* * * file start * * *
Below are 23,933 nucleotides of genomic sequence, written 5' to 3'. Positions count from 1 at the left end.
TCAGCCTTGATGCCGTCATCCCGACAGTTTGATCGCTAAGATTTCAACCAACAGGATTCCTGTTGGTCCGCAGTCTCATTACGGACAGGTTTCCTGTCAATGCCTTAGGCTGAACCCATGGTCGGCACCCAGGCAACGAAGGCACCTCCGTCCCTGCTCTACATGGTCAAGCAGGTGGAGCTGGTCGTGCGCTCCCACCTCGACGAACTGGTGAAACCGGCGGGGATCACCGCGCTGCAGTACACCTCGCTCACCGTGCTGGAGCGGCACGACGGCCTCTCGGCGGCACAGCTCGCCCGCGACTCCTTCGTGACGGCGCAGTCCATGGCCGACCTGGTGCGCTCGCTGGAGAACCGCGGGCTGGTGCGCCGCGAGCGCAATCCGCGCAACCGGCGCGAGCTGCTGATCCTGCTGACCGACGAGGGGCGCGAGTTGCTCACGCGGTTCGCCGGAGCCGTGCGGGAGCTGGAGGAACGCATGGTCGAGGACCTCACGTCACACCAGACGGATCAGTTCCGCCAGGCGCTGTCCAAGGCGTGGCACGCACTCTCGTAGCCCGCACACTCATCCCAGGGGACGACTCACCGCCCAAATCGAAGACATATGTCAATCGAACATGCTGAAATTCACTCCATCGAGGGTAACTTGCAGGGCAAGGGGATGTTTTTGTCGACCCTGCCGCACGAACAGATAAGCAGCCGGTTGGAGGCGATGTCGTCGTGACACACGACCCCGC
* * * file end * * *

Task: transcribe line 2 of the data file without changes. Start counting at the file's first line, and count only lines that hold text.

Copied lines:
TCAGCCTTGATGCCGTCATCCCGACAGTTTGATCGCTAAGATTTCAACCAACAGGATTCCTGTTGGTCCGCAGTCTCATTACGGACAGGTTTCCTGTCAATGCCTTAGGCTGAACCCATGGTCGGCACCCAGGCAACGAAGGCACCTCCGTCCCTGCTCTACATGGTCAAGCAGGTGGAGCTGGTCGTGCGCTCCCACCTCGACGAACTGGTGAAACCGGCGGGGATCACCGCGCTGCAGTACACCTCGCTCACCGTGCTGGAGCGGCACGACGGCCTCTCGGCGGCACAGCTCGCCCGCGACTCCTTCGTGACGGCGCAGTCCATGGCCGACCTGGTGCGCTCGCTGGAGAACCGCGGGCTGGTGCGCCGCGAGCGCAATCCGCGCAACCGGCGCGAGCTGCTGATCCTGCTGACCGACGAGGGGCGCGAGTTGCTCACGCGGTTCGCCGGAGCCGTGCGGGAGCTGGAGGAACGCATGGTCGAGGACCTCACGTCACACCAGACGGATCAGTTCCGCCAGGCGCTGTCCAAGGCGTGGCACGCACTCTCGTAGCCCGCACACTCATCCCAGGGGACGACTCACCGCCCAAATCGAAGACATATGTCAATCGAACATGCTGAAATTCACTCCATCGAGGGTAACTTGCAGGGCAAGGGGATGTTTTTGTCGACCCTGCCGCACGAACAGATAAGCAGCCGGTTGGAGGCGATGTCGTCGTGACACACGACCCCGC